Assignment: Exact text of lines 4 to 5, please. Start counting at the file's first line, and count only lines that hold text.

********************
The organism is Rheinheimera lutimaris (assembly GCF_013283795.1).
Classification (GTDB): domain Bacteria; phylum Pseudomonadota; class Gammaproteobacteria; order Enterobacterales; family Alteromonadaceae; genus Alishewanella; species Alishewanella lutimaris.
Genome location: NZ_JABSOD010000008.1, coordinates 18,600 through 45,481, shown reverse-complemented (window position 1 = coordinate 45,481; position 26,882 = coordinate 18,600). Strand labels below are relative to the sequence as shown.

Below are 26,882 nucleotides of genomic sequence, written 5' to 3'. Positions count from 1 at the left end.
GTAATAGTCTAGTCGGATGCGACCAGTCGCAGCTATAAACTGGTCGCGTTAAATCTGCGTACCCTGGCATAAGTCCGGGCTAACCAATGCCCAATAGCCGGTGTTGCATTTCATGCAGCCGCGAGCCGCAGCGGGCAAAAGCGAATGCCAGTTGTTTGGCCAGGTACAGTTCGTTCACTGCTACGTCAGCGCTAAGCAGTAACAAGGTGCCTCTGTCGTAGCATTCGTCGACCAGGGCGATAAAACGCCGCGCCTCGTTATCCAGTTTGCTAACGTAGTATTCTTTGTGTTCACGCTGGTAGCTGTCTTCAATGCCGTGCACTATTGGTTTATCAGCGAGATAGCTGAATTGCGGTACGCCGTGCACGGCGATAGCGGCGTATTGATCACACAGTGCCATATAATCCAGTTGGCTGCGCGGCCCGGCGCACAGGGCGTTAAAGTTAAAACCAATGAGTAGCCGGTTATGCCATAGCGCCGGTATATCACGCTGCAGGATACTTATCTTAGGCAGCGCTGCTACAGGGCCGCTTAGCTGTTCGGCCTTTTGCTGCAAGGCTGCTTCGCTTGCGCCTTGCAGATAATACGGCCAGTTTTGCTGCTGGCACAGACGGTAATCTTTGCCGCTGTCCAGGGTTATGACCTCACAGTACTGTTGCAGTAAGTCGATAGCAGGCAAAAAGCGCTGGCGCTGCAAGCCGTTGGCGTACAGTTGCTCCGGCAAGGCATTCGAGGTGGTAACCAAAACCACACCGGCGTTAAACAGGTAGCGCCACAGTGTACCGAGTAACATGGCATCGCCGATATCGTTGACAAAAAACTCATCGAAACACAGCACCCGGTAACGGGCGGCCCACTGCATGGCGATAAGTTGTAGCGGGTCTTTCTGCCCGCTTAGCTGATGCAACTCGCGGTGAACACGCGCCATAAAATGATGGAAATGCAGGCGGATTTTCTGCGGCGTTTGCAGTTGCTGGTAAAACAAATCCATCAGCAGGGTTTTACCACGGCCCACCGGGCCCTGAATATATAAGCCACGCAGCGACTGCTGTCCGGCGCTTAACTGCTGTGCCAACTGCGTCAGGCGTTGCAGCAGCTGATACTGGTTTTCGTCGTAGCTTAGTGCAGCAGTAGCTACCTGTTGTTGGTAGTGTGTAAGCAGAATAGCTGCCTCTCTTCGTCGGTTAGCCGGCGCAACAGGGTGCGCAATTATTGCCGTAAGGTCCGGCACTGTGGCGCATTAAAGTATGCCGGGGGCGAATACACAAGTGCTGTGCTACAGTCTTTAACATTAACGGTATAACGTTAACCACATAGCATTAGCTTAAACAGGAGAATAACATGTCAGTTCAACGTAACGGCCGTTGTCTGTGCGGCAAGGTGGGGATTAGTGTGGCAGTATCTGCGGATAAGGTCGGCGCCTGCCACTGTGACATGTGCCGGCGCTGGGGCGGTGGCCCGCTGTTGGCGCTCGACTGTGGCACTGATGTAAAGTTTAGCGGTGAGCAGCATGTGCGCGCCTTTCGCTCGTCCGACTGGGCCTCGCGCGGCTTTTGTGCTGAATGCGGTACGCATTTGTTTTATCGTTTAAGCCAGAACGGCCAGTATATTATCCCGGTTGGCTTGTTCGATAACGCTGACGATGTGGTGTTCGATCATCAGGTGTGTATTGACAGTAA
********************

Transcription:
Below are 26,882 nucleotides of genomic sequence, written 5' to 3'. Positions count from 1 at the left end.
GTAATAGTCTAGTCGGATGCGACCAGTCGCAGCTATAAACTGGTCGCGTTAAATCTGCGTACCCTGGCATAAGTCCGGGCTAACCAATGCCCAATAGCCGGTGTTGCATTTCATGCAGCCGCGAGCCGCAGCGGGCAAAAGCGAATGCCAGTTGTTTGGCCAGGTACAGTTCGTTCACTGCTACGTCAGCGCTAAGCAGTAACAAGGTGCCTCTGTCGTAGCATTCGTCGACCAGGGCGATAAAACGCCGCGCCTCGTTATCCAGTTTGCTAACGTAGTATTCTTTGTGTTCACGCTGGTAGCTGTCTTCAATGCCGTGCACTATTGGTTTATCAGCGAGATAGCTGAATTGCGGTACGCCGTGCACGGCGATAGCGGCGTATTGATCACACAGTGCCATATAATCCAGTTGGCTGCGCGGCCCGGCGCACAGGGCGTTAAAGTTAAAACCAATGAGTAGCCGGTTATGCCATAGCGCCGGTATATCACGCTGCAGGATACTTATCTTAGGCAGCGCTGCTACAGGGCCGCTTAGCTGTTCGGCCTTTTGCTGCAAGGCTGCTTCGCTTGCGCCTTGCAGATAATACGGCCAGTTTTGCTGCTGGCACAGACGGTAATCTTTGCCGCTGTCCAGGGTTATGACCTCACAGTACTGTTGCAGTAAGTCGATAGCAGGCAAAAAGCGCTGGCGCTGCAAGCCGTTGGCGTACAGTTGCTCCGGCAAGGCATTCGAGGTGGTAACCAAAACCACACCGGCGTTAAACAGGTAGCGCCACAGTGTACCGAGTAACATGGCATCGCCGATATCGTTGACAAAAAACTCATCGAAACACAGCACCCGGTAACGGGCGGCCCACTGCATGGCGATAAGTTGTAGCGGGTCTTTCTGCCCGCTTAGCTGATGCAACTCGCGGTGAACACGCGCCATAAAATGATGGAAATGCAGGCGGATTTTCTGCGGCGTTTGCAGTTGCTGGTAAAACAAATCCATCAGCAGGGTTTTACCACGGCCCACCGGGCCCTGAATATATAAGCCACGCAGCGACTGCTGTCCGGCGCTTAACTGCTGTGCCAACTGCGTCAGGCGTTGCAGCAGCTGATACTGGTTTTCGTCGTAGCTTAGTGCAGCAGTAGCTACCTGTTGTTGGTAGTGTGTAAGCAGAATAGCTGCCTCTCTTCGTCGGTTAGCCGGCGCAACAGGGTGCGCAATTATTGCCGTAAGGTCCGGCACTGTGGCGCATTAAAGTATGCCGGGGGCGAATACACAAGTGCTGTGCTACAGTCTTTAACATTAACGGTATAACGTTAACCACATAGCATTAGCTTAAACAGGAGAATAACATGTCAGTTCAACGTAACGGCCGTTGTCTGTGCGGCAAGGTGGGGATTAGTGTGGCAGTATCTGCGGATAAGGTCGGCGCCTGCCACTGTGACATGTGCCGGCGCTGGGGCGGTGGCCCGCTGTTGGCGCTCGACTGTGGCACTGATGTAAAGTTTAGCGGTGAGCAGCATGTGCGCGCCTTTCGCTCGTCCGACTGGGCCTCGCGCGGCTTTTGTGCTGAATGCGGTACGCATTTGTTTTATCGTTTAAGCCAGAACGGCCAGTATATTATCCCGGTTGGCTTGTTCGATAACGCTGACGATGTGGTGTTCGATCATCAGGTGTGTATTGACAGTAA